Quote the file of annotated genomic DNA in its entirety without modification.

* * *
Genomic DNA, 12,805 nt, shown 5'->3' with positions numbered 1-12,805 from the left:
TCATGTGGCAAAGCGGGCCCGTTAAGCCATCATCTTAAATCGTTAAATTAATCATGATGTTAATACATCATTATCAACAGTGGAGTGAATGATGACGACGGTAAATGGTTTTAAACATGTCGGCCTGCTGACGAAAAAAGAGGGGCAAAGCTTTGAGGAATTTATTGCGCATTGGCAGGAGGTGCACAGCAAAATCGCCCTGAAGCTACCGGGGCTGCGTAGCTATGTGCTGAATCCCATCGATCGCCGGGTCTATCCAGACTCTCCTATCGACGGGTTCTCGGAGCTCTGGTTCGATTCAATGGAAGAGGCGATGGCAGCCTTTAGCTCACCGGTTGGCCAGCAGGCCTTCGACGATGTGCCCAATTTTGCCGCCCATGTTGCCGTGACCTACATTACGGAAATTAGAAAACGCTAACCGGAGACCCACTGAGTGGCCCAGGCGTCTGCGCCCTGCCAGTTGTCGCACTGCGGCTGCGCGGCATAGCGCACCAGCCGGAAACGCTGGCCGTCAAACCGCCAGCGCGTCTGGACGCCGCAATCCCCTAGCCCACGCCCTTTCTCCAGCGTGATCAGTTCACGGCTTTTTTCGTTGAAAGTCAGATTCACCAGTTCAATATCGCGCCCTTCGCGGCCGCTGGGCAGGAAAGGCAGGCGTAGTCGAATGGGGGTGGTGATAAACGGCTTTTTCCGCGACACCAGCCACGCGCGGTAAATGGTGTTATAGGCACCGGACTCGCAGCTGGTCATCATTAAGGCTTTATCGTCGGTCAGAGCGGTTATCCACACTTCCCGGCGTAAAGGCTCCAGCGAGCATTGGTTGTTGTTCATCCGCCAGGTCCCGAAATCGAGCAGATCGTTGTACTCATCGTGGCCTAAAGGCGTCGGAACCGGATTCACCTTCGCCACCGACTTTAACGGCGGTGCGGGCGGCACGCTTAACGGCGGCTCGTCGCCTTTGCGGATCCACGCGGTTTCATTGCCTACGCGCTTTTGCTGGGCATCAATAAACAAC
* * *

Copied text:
Genomic DNA, 12,805 nt, shown 5'->3' with positions numbered 1-12,805 from the left:
TCATGTGGCAAAGCGGGCCCGTTAAGCCATCATCTTAAATCGTTAAATTAATCATGATGTTAATACATCATTATCAACAGTGGAGTGAATGATGACGACGGTAAATGGTTTTAAACATGTCGGCCTGCTGACGAAAAAAGAGGGGCAAAGCTTTGAGGAATTTATTGCGCATTGGCAGGAGGTGCACAGCAAAATCGCCCTGAAGCTACCGGGGCTGCGTAGCTATGTGCTGAATCCCATCGATCGCCGGGTCTATCCAGACTCTCCTATCGACGGGTTCTCGGAGCTCTGGTTCGATTCAATGGAAGAGGCGATGGCAGCCTTTAGCTCACCGGTTGGCCAGCAGGCCTTCGACGATGTGCCCAATTTTGCCGCCCATGTTGCCGTGACCTACATTACGGAAATTAGAAAACGCTAACCGGAGACCCACTGAGTGGCCCAGGCGTCTGCGCCCTGCCAGTTGTCGCACTGCGGCTGCGCGGCATAGCGCACCAGCCGGAAACGCTGGCCGTCAAACCGCCAGCGCGTCTGGACGCCGCAATCCCCTAGCCCACGCCCTTTCTCCAGCGTGATCAGTTCACGGCTTTTTTCGTTGAAAGTCAGATTCACCAGTTCAATATCGCGCCCTTCGCGGCCGCTGGGCAGGAAAGGCAGGCGTAGTCGAATGGGGGTGGTGATAAACGGCTTTTTCCGCGACACCAGCCACGCGCGGTAAATGGTGTTATAGGCACCGGACTCGCAGCTGGTCATCATTAAGGCTTTATCGTCGGTCAGAGCGGTTATCCACACTTCCCGGCGTAAAGGCTCCAGCGAGCATTGGTTGTTGTTCATCCGCCAGGTCCCGAAATCGAGCAGATCGTTGTACTCATCGTGGCCTAAAGGCGTCGGAACCGGATTCACCTTCGCCACCGACTTTAACGGCGGTGCGGGCGGCACGCTTAACGGCGGCTCGTCGCCTTTGCGGATCCACGCGGTTTCATTGCCTACGCGCTTTTGCTGGGCATCAATAAACAAC